In Gailey v. Crane (21 Pick., 523), the Supreme Court of Massachusetts says, the doctrine laid down in the case of Bangs v. Hall (2 Pick., 368), was well considered, has since been tested by experience, and is undoubtedly sound and wise. It has been everywhere acknowledged as sound law, (citing a large number of authorities to sustain this position). The court further say," the principles there laid down are, that to take a debt out of the statute of limitations there must be either an express promise to pay, or an unqualified acknowledgment of present indebtedness. In the latter case the law will imply a promise to pay."

In Allen v. Webster (15 Wend., 284), SAVAGE, Ch. J., after reviewing all the authorities, says: “Whatever therefore may be the true philosophy of the rule, and learned judges have differed on that subject, yet since the case of Sands v. Gelston, there has been no dispute as to what the rule in fact is, to wit: that to revive a debt barred by the statute of limitations, whether the statute theoretically operates upon the debt itself, or upon the remedy only, there must be an express promise or an acknowledgment of a present indebtedness, a subsisting liability, and a willingness to pay.” This last remark about a willingness to pay has no foundation but Judge Story's observation in Bell v. Morrison, and which had been disapproved of by two of our judges; GARDNER, J. states the rule as he is inclined to think it is in Wakeman v. Sherman (5 Seld., 91), in these words: “That to revive a demand thus barred

Opinion of the Court, per DAVIES, J.

there must be an express promise to pay, either absolute or conditional, or an acknowledgment of the debt as subsisting, made under such circumstances, that such a promise may be fairly implied.” And this case also enunciates the rule laid down in many other cases, that the acknowledgınent of existing indebtedness or the promise to pay must be made to the party to whom the debt is due, or to his agent: an acknowledgment or promise to a stranger will not answer.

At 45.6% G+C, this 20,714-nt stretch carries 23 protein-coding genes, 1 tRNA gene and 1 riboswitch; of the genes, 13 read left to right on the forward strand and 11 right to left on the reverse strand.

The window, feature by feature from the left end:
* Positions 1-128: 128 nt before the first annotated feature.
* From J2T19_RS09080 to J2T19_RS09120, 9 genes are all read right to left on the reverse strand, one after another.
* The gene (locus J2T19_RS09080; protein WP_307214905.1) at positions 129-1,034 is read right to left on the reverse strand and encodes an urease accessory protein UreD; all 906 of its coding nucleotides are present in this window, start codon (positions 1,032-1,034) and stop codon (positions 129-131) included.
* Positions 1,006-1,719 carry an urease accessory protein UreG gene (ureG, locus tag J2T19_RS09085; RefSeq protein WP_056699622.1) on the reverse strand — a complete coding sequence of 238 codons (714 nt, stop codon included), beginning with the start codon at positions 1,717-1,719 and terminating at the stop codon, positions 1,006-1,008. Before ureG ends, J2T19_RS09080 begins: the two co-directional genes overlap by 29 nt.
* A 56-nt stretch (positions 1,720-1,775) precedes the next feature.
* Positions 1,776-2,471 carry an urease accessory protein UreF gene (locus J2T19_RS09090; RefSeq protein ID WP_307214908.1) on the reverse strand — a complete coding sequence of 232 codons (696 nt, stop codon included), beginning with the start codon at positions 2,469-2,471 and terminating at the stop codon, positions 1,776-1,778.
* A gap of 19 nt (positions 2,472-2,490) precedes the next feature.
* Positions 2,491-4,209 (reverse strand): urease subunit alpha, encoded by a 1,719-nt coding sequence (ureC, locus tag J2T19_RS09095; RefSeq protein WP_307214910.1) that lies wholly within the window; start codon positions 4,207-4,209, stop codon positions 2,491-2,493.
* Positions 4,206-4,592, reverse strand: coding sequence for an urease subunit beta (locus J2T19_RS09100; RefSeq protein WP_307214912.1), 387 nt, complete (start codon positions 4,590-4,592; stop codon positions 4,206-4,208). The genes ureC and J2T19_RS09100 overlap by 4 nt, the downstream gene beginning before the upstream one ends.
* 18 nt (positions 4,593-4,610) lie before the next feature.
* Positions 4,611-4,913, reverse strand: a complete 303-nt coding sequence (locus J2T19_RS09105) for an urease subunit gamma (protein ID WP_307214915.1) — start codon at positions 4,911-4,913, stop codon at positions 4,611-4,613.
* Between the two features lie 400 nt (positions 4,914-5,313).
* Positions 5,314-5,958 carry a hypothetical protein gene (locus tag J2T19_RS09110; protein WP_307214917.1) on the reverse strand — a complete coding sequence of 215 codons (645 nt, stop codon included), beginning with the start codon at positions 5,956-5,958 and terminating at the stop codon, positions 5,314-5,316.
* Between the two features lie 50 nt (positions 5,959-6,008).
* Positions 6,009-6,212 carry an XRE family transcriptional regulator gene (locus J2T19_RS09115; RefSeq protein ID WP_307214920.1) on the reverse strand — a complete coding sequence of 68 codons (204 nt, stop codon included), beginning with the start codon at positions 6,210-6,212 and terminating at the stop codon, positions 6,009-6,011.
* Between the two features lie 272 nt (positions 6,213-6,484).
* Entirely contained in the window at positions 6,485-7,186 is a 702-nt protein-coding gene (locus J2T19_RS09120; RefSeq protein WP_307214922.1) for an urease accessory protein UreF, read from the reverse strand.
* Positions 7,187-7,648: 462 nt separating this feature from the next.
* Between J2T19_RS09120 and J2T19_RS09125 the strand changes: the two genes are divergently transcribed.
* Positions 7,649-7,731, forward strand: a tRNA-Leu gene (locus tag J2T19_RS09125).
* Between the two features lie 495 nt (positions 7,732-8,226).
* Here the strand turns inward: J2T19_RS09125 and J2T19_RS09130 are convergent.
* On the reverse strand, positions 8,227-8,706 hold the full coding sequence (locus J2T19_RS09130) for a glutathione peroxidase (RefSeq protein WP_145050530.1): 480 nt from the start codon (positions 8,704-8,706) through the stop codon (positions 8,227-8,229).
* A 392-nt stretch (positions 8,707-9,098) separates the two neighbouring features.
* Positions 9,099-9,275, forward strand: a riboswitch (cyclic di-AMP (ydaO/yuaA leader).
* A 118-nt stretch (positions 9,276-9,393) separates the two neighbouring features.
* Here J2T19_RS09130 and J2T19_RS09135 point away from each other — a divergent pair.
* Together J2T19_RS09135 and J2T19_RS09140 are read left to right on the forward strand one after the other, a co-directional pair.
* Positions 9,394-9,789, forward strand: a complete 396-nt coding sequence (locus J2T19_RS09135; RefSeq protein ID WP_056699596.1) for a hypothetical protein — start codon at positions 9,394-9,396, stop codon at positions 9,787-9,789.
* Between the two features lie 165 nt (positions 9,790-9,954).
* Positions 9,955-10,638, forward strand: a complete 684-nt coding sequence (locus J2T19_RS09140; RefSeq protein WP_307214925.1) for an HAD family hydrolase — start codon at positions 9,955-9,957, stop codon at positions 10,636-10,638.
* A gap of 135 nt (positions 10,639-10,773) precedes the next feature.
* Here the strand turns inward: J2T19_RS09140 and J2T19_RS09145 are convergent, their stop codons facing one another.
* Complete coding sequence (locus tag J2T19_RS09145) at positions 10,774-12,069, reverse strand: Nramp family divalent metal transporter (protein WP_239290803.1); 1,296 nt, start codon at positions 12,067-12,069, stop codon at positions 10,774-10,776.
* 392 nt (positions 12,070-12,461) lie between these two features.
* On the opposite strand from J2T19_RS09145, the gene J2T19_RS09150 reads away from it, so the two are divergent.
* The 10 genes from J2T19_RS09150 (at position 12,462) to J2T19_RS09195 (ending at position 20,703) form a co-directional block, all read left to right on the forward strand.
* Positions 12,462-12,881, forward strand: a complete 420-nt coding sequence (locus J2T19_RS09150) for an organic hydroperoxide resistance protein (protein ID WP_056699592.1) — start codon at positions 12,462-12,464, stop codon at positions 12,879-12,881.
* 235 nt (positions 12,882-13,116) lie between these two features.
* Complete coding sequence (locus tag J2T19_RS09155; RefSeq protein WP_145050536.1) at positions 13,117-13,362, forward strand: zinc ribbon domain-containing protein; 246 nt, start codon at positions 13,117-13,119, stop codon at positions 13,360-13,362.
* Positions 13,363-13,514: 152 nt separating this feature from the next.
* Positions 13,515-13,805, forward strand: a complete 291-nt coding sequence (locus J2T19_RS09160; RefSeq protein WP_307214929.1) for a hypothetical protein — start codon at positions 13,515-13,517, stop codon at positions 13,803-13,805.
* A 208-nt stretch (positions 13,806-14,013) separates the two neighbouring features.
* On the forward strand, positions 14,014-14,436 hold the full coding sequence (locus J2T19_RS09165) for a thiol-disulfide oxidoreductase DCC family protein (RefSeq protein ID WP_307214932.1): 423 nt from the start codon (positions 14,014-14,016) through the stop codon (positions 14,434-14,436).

As has been seen from the remarks of Chief Justice SPÆNCER in Sands v. Gelston, something more has been required to establish a debt against a bankrupt, which has been discharged by his certificate, or a discharge from his debts under an insolvent law. In the latter case the debt has ceased to exist. It has been extinguished, and though the moral obligation notwithstanding remains to pay it, and is held to be a good consideration for the promise to pay it, yet there must be a new promise equivalent to a new contract. In the case of a debt barred by the statute of limitations, we have seen that the debt is not discharged, but the remedy by action is only taken away or suspended until the debt is revived. In the case of Roberts v. Morgan (2 Exch., 736), Eyre, Ch. J., says a debt barred by a certificate, under a commission of bankruptcy by a new. promise to pay it, becomes a new debt. Lord MANSFIELD also says, when there has been a new promise after the discharge, the bankrupt is liable as on a new contract. (Doug., 192). The moral obligation uniting to the new promise makes. what he calls, in the case of Truman v. Fenton (Cowp., 544), "a new undertaking and agreement."